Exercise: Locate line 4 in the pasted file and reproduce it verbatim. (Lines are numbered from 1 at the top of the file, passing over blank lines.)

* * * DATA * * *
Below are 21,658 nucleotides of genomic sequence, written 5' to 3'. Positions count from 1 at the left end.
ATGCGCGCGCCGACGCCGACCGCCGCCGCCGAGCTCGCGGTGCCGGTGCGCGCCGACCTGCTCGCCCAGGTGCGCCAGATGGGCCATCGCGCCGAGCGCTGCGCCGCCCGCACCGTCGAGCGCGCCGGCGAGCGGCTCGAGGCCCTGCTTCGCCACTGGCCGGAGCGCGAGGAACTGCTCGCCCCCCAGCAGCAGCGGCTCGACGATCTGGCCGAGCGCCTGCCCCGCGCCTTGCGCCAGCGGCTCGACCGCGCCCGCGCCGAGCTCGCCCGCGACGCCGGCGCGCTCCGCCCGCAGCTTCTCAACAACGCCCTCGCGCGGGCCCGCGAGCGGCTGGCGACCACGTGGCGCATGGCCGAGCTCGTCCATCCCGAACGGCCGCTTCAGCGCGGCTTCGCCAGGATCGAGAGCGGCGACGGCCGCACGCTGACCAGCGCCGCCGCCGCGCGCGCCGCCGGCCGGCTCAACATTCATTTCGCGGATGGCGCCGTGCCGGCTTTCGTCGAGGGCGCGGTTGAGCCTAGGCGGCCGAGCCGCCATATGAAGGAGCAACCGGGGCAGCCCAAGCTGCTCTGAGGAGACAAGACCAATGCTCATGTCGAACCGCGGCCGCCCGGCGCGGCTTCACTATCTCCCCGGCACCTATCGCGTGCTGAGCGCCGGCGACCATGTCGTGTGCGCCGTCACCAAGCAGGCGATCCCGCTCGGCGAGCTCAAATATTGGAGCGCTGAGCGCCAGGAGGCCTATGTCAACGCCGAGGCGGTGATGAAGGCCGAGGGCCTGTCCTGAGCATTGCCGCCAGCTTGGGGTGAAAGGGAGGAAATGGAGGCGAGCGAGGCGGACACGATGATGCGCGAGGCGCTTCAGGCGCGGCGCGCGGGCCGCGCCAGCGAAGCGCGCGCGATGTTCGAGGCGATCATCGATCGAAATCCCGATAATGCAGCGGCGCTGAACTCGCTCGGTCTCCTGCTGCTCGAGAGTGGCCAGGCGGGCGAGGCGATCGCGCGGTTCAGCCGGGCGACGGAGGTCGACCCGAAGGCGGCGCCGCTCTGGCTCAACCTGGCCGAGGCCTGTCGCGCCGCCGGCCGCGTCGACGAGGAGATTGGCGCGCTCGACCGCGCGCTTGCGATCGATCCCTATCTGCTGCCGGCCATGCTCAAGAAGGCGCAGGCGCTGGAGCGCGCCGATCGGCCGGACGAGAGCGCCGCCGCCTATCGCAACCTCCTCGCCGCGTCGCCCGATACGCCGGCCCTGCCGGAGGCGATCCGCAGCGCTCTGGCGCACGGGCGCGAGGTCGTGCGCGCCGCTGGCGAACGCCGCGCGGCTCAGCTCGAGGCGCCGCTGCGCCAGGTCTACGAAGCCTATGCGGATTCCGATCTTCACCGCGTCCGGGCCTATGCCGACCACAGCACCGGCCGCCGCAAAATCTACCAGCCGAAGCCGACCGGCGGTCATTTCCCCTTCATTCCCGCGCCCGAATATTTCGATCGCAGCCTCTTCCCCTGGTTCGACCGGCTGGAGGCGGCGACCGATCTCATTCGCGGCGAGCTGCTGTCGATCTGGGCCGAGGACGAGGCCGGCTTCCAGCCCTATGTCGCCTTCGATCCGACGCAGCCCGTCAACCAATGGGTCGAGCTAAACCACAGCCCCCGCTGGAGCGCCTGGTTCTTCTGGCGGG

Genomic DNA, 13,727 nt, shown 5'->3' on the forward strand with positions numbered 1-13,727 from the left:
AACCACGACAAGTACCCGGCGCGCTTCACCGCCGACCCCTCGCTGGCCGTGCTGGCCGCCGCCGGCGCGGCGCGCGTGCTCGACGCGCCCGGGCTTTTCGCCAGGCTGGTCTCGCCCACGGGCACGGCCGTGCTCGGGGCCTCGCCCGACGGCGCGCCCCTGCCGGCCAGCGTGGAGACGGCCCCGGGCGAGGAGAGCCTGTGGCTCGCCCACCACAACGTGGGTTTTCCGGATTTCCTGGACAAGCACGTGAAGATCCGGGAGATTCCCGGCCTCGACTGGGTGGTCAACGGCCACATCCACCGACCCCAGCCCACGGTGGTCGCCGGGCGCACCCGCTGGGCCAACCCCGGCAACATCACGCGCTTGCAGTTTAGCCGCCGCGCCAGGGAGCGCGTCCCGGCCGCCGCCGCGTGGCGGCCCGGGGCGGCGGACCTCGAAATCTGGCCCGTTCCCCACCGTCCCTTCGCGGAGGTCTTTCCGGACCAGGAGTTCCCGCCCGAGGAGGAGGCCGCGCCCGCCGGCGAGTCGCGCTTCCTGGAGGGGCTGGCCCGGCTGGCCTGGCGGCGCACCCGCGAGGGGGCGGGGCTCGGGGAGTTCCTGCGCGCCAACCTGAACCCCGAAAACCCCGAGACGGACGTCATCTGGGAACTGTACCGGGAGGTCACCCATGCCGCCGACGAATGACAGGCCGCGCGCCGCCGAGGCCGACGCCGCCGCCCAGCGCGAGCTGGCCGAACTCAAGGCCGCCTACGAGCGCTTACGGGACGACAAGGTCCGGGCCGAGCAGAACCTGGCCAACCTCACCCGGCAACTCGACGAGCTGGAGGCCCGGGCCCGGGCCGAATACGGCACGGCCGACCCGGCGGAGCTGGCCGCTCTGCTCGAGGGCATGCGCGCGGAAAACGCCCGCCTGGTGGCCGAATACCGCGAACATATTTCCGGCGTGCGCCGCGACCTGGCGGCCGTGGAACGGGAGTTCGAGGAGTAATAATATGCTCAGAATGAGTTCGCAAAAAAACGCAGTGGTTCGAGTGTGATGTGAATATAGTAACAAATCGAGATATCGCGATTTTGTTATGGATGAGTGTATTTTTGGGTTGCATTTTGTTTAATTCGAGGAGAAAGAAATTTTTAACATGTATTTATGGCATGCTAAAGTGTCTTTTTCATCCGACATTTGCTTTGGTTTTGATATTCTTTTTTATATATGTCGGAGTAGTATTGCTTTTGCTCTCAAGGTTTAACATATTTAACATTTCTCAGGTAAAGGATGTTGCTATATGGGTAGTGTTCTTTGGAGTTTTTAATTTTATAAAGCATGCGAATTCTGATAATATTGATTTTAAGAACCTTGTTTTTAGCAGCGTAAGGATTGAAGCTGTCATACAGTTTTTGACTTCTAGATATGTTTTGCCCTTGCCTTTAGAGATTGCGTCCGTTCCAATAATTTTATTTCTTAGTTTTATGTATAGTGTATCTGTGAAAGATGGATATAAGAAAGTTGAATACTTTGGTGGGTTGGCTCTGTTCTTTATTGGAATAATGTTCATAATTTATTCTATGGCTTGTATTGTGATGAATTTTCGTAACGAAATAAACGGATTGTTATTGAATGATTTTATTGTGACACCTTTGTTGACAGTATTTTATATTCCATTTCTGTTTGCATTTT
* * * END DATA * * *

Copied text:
AACCACGACAAGTACCCGGCGCGCTTCACCGCCGACCCCTCGCTGGCCGTGCTGGCCGCCGCCGGCGCGGCGCGCGTGCTCGACGCGCCCGGGCTTTTCGCCAGGCTGGTCTCGCCCACGGGCACGGCCGTGCTCGGGGCCTCGCCCGACGGCGCGCCCCTGCCGGCCAGCGTGGAGACGGCCCCGGGCGAGGAGAGCCTGTGGCTCGCCCACCACAACGTGGGTTTTCCGGATTTCCTGGACAAGCACGTGAAGATCCGGGAGATTCCCGGCCTCGACTGGGTGGTCAACGGCCACATCCACCGACCCCAGCCCACGGTGGTCGCCGGGCGCACCCGCTGGGCCAACCCCGGCAACATCACGCGCTTGCAGTTTAGCCGCCGCGCCAGGGAGCGCGTCCCGGCCGCCGCCGCGTGGCGGCCCGGGGCGGCGGACCTCGAAATCTGGCCCGTTCCCCACCGTCCCTTCGCGGAGGTCTTTCCGGACCAGGAGTTCCCGCCCGAGGAGGAGGCCGCGCCCGCCGGCGAGTCGCGCTTCCTGGAGGGGCTGGCCCGGCTGGCCTGGCGGCGCACCCGCGAGGGGGCGGGGCTCGGGGAGTTCCTGCGCGCCAACCTGAACCCCGAAAACCCCGAGACGGACGTCATCTGGGAACTGTACCGGGAGGTCACCCATGCCGCCGACGAATGACAGGCCGCGCGCCGCCGAGGCCGACGCCGCCGCCCAGCGCGAGCTGGCCGAACTCAAGGCCGCCTACGAGCGCTTACGGGACGACAAGGTCCGGGCCGAGCAGAACCTGGCCAACCTCACCCGGCAACTCGACGAGCTGGAGGCCCGGGCCCGGGCCGAATACGGCACGGCCGACCCGGCGGAGCTGGCCGCTCTGCTCGAGGGCATGCGCGCGGAAAACGCCCGCCTGGTGGCCGAATACCGCGAACATATTTCCGGCGTGCGCCGCGACCTGGCGGCCGTGGAACGGGAGTTCGAGGAGTAATAATATGCTCAGAATGAGTTCGCAAAAAAACGCAGTGGTTCGAGTGTGATGTGAATATAGTAACAAATCGAGATATCGCGATTTTGTTATGGATGAGTGTATTTTTGGGTTGCATTTTGTTTAATTCGAGGAGAAAGAAATTTTTAACATGTATTTATGGCATGCTAAAGTGTCTTTTTCATCCGACATTTGCTTTGGTTTTGATATTCTTTTTTATATATGTCGGAGTAGTATTGCTTTTGCTCTCAAGGTTTAACATATTTAACATTTCTCAGGTAAAGGATGTTGCTATATGGGTAGTGTTCTTTGGAGTTTTTAATTTTATAAAGCATGCGAATTCTGATAATATTGATTTTAAGAACCTTGTTTTTAGCAGCGTAAGGATTGAAGCTGTCATACAGTTTTTGACTTCTAGATATGTTTTGCCCTTGCCTTTAGAGATTGCGTCCGTTCCAATAATTTTATTTCTTAGTTTTATGTATAGTGTATCTGTGAAAGATGGATATAAGAAAGTTGAATACTTTGGTGGGTTGGCTCTGTTCTTTATTGGAATAATGTTCATAATTTATTCTATGGCTTGTATTGTGATGAATTTTCGTAACGAAATAAACGGATTGTTATTGAATGATTTTATTGTGACACCTTTGTTGACAGTATTTTATATTCCATTTCTGTTTGCATTTT